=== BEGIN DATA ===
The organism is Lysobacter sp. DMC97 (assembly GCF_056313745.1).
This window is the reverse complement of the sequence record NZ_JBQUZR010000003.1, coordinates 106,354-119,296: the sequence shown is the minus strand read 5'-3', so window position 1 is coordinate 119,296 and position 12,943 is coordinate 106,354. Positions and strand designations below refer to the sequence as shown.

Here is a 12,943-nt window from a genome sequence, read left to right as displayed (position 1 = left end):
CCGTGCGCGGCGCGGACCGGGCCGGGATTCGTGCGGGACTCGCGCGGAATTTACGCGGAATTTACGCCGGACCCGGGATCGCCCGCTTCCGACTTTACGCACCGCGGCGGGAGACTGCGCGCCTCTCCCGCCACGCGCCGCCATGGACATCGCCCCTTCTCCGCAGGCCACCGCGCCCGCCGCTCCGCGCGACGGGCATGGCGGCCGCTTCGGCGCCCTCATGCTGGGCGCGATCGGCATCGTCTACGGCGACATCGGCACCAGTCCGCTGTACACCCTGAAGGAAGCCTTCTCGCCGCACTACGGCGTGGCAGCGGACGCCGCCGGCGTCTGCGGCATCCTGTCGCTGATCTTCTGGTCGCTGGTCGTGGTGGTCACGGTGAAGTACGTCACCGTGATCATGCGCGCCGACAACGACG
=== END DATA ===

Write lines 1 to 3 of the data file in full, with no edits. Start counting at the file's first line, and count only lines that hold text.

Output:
The organism is Lysobacter sp. DMC97 (assembly GCF_056313745.1).
This window is the reverse complement of the sequence record NZ_JBQUZR010000003.1, coordinates 106,354-119,296: the sequence shown is the minus strand read 5'-3', so window position 1 is coordinate 119,296 and position 12,943 is coordinate 106,354. Positions and strand designations below refer to the sequence as shown.

Here is a 12,943-nt window from a genome sequence, read left to right as displayed (position 1 = left end):